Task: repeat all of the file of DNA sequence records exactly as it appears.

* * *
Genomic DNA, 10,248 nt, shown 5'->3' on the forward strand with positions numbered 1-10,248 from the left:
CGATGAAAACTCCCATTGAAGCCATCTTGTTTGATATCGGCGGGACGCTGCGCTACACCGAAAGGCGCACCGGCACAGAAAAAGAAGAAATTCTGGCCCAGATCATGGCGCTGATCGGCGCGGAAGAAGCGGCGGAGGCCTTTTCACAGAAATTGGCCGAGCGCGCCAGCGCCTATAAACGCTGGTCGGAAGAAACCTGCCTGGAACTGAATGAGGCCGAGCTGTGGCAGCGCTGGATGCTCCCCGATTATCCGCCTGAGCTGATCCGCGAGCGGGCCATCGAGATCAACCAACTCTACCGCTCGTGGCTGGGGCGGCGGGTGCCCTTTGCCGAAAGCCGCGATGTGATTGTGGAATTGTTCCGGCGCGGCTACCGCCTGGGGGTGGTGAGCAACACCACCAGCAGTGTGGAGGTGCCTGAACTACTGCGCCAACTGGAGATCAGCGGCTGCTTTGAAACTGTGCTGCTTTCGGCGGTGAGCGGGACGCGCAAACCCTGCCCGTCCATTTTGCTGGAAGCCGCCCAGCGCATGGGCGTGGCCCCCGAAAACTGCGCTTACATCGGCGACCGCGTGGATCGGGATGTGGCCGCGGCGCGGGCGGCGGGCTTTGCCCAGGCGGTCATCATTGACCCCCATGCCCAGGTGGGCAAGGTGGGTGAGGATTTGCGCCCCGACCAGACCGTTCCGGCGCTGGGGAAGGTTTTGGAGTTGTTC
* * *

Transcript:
Genomic DNA, 10,248 nt, shown 5'->3' on the forward strand with positions numbered 1-10,248 from the left:
CGATGAAAACTCCCATTGAAGCCATCTTGTTTGATATCGGCGGGACGCTGCGCTACACCGAAAGGCGCACCGGCACAGAAAAAGAAGAAATTCTGGCCCAGATCATGGCGCTGATCGGCGCGGAAGAAGCGGCGGAGGCCTTTTCACAGAAATTGGCCGAGCGCGCCAGCGCCTATAAACGCTGGTCGGAAGAAACCTGCCTGGAACTGAATGAGGCCGAGCTGTGGCAGCGCTGGATGCTCCCCGATTATCCGCCTGAGCTGATCCGCGAGCGGGCCATCGAGATCAACCAACTCTACCGCTCGTGGCTGGGGCGGCGGGTGCCCTTTGCCGAAAGCCGCGATGTGATTGTGGAATTGTTCCGGCGCGGCTACCGCCTGGGGGTGGTGAGCAACACCACCAGCAGTGTGGAGGTGCCTGAACTACTGCGCCAACTGGAGATCAGCGGCTGCTTTGAAACTGTGCTGCTTTCGGCGGTGAGCGGGACGCGCAAACCCTGCCCGTCCATTTTGCTGGAAGCCGCCCAGCGCATGGGCGTGGCCCCCGAAAACTGCGCTTACATCGGCGACCGCGTGGATCGGGATGTGGCCGCGGCGCGGGCGGCGGGCTTTGCCCAGGCGGTCATCATTGACCCCCATGCCCAGGTGGGCAAGGTGGGTGAGGATTTGCGCCCCGACCAGACCGTTCCGGCGCTGGGGAAGGTTTTGGAGTTGTTC